For those reasons, I pushed to labor as long as possible without the epidural. In my head I just kept telling myself, “Julie you are only a 2! Keep going a little longer!”

Nitrous Oxide

After the tub I waddled back to the bed, where I needed pain relief. I insisted on trying nitrous oxide. The nurses set everything up for me and gave me specific instructions. Breathe into the mask at the start of the contraction and let my arm fall on its own, pulling the mask away from my mouth.

I proceeded to do the opposite, taking breaths of nitrous immediately after the contraction. I simply felt too suffocated by the mask to use it during the contraction. The nurses and Zach politely tried to explain that I was doing it backwards, which I knew of course, but it didn’t help. After 3 contractions ‘using’ the gas, I called for the epidural. 

Epidural time

The anesthesiologist came in like a gift from God, and placed my epidural at 6:30 am. I never saw the two doctors, as my eyes were closed and my back was exposed to them, but I love them deeply. The epidural almost immediately vacated the intense labor pain I was experiencing! Seriously, immediately. It was incredible!!

After the epidural was working for 10 minutes or so, I felt like I was going to poop myself. I literally thought that I was about to drop a huge log right onto the hospital bed in front of Zach and all these people.

Pooping during labor is normal of course, but it was a huge fear of mine and something I self-consciously wanted to avoid.

I kept asking the nurse repeatedly (it is amazing she didn’t act more annoyed) if I could get up and use the bathroom, which of course I could not. My legs were numb and my baby was coming!

I knew the ‘I have to poop’ feeling could be a good sign that baby was coming, but I was still telling myself I was only a 2 or 3. If that was the case, then I felt like I had to poop because a large chocolate sundae was about to make its way from my body all over the hospital room.

At 6:50 am, a nurse checked my cervix again, her wide-eyed and hurried reaction led Zach and I to think something was either very right or very wrong.

“You’re at 9.5!”

Time to push

Dr. Frisch came in and checked 5 minutes later, and I was complete! It was time to push. I began pushing at 7:30 am, and 28 minutes (8 contractions later with about 4-5 long pushes per contraction) later our baby was born at 7:58am on February 10, 2021.

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Seconds after Indie Rose was placed on my chest.

Pushing was the easy part. It felt like a relief as I knew the end was near.


Zach was in position on the front lines and Dr. Frisch let him deliver and place the baby on my chest. At that moment, relief flowed over me as our baby screamed a beautiful, high-pitched cry. Zach and I were so in love and full of tears that we did not even think to check if baby was a boy or girl.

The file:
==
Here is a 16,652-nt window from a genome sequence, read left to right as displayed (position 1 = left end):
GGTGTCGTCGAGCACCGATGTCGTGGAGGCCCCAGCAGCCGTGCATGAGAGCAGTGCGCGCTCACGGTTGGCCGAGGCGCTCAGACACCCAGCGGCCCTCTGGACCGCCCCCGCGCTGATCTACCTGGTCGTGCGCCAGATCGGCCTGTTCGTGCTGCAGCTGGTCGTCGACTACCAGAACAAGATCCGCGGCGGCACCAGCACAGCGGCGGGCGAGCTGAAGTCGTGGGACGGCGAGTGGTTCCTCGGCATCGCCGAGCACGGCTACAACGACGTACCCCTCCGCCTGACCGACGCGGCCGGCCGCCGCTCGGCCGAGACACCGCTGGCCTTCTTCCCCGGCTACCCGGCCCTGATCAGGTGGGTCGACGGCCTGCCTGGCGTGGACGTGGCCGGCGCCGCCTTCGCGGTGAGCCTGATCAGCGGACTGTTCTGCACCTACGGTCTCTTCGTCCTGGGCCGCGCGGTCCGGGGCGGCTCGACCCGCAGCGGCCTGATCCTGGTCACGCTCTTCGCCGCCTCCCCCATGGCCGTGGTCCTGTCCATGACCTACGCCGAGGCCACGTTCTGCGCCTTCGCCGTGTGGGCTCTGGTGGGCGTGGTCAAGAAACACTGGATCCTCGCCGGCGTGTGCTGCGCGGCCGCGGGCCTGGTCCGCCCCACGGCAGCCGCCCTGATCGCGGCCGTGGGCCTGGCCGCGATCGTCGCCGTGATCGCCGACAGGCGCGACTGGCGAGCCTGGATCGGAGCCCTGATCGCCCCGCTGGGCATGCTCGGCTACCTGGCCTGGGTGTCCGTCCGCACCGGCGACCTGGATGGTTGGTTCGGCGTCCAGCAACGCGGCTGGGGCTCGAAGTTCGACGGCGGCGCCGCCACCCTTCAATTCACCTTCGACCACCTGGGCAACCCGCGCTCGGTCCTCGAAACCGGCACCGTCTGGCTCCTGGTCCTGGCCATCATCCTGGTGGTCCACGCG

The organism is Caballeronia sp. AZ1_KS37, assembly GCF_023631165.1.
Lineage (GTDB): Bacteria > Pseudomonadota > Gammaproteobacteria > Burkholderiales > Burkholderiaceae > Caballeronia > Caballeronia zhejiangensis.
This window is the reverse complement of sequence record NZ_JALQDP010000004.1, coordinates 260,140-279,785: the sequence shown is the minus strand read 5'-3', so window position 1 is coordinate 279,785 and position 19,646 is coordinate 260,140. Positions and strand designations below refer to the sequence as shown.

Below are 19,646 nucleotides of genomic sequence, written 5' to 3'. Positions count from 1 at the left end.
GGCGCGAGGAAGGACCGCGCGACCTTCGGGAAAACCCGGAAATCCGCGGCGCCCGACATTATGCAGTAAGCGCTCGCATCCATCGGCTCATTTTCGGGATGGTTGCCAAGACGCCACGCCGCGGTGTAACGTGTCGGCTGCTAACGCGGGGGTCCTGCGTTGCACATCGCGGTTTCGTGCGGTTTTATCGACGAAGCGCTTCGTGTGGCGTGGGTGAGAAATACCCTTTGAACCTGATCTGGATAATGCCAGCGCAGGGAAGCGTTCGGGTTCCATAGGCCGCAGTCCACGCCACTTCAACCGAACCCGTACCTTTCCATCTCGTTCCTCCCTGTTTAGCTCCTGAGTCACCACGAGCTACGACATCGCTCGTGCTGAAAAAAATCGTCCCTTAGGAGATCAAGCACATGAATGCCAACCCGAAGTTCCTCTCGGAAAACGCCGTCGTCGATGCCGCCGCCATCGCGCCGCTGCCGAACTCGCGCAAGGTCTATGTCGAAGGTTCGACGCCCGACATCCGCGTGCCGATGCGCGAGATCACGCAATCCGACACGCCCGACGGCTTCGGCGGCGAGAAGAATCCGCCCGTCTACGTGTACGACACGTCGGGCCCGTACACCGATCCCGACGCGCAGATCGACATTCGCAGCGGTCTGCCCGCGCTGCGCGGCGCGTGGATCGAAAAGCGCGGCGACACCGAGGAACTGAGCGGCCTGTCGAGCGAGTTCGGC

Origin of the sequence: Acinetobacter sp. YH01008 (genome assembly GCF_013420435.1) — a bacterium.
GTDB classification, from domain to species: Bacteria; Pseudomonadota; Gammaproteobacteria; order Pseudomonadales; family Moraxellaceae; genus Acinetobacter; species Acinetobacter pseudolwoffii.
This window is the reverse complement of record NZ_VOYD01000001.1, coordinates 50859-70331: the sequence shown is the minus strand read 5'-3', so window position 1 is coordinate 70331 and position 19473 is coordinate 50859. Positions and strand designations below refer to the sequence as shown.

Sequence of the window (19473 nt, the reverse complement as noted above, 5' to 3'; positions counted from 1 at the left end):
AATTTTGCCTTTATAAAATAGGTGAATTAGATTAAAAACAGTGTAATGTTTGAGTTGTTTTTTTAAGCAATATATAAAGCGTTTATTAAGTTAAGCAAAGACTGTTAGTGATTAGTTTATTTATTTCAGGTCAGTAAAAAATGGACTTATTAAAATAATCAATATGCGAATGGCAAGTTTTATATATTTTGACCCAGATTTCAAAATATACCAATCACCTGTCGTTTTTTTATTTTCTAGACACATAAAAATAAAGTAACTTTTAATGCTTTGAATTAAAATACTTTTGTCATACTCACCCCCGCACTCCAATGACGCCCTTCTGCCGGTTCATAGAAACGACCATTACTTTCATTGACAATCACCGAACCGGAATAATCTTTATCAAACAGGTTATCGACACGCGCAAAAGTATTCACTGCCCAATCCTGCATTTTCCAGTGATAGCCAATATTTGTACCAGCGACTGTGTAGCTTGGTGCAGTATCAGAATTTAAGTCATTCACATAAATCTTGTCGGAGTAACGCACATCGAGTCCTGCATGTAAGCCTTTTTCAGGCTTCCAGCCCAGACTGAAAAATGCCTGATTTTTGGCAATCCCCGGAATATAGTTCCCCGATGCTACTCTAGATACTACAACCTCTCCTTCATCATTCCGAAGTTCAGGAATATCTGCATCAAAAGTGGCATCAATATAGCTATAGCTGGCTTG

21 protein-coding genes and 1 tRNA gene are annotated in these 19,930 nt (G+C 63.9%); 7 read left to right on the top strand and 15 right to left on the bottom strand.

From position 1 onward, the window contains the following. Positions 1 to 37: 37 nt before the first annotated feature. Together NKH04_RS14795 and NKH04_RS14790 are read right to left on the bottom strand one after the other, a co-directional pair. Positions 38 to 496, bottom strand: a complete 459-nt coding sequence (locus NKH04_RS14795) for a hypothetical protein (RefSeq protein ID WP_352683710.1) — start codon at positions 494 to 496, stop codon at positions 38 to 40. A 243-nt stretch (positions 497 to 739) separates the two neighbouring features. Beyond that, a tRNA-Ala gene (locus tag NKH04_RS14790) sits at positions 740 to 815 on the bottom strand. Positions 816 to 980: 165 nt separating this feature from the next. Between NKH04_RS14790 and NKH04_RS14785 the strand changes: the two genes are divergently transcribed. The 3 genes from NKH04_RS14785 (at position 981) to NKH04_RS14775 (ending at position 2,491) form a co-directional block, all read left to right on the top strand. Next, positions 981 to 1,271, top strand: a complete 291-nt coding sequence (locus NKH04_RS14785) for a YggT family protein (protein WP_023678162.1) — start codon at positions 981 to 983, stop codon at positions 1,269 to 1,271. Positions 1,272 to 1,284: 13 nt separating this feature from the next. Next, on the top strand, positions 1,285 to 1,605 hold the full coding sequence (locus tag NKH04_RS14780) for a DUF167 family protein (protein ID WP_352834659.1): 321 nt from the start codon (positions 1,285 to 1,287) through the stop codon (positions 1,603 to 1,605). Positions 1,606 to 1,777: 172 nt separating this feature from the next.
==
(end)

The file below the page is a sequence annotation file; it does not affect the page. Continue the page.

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So in love!

Finally a nurse reminded us. “What do you have there?” Zach lifted one leg to take a peak and exclaimed “IT’S A GIRL!!!” Just like that, Indie Rose Ruhl came into the world and our birth story was complete.

I could not believe it! I have never had such a rush of happiness and joy run through my body. My heart burst with love, both Zach and I were crying tears of happiness cuddled up on the tiny hospital bed while little Indie Rose cried on my chest. 

That birth moment is truly indescribable. The only way to understand it is to live through it. 

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Dad and baby

The nurses patted Indie dry and covered her in a blanket while she snuggled onto my chest. Zach cut her cord after two minutes.

Golden hour

The golden hour, the hour immediately after birth, was perfect. We had a playlist of soft music playing in the background, the lights were dim, and it was just the 3 of us for the very first time.

The nurses and doctors quietly did their job in the background, we didn’t even notice they were there. Dr. Frisch delivered my placenta and stitched me up, I had a first degree tear.

I spent the next hour and a half skin to skin with Indie, completely mesmerized by her beauty, falling more in love by the second. I was planning to breastfeed as long as my body and baby allowed it, and I wanted Indie to latch on her own if she could. 

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Admiring our baby girl

Did you know that newborn babies can even do that? They can use their nose and slowly inch towards the mother’s breast by following the scent, latching and sucking all on their own.

After a short snooze she started slowly squirming her little body over mine. Sure enough, after about 30 minutes she latched on her own. What a strong young lady! 


After 1.5 hours the baby nurse took little Indie to get her measurements. She came in at 6 lbs 8 oz, 18.75 inches, which was average for her gestational age; she did not end up having IUGR after all. Indie was big enough and strong enough to leave the hospital the very next day! We took her home to our little apartment we’d rented and nested in.

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Welcoming our baby girl home

Never in my life have I experienced a feeling so powerful as giving birth. Bringing life into the world, no matter your birth story, is truly a miracle!

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Welcome Indie Rose to the world

Other positive birth stories

Thank you SO much for reading our baby Indie’s birth story! She is our miracle.

If you are looking for other positive birth stories to prep for your own person birth story here are some other sources I found helpful:

The Birth Hour

BirthED MN


birth story, induction labor and delivery, vaginal delivery, hospital delivery, IUGR baby, first time mom, pregnancy,

birth story, induction labor and delivery, vaginal delivery, hospital delivery, IUGR baby, first time mom, pregnancy,

birth story, induction labor and delivery, vaginal delivery, hospital delivery, IUGR baby, first time mom, pregnancy,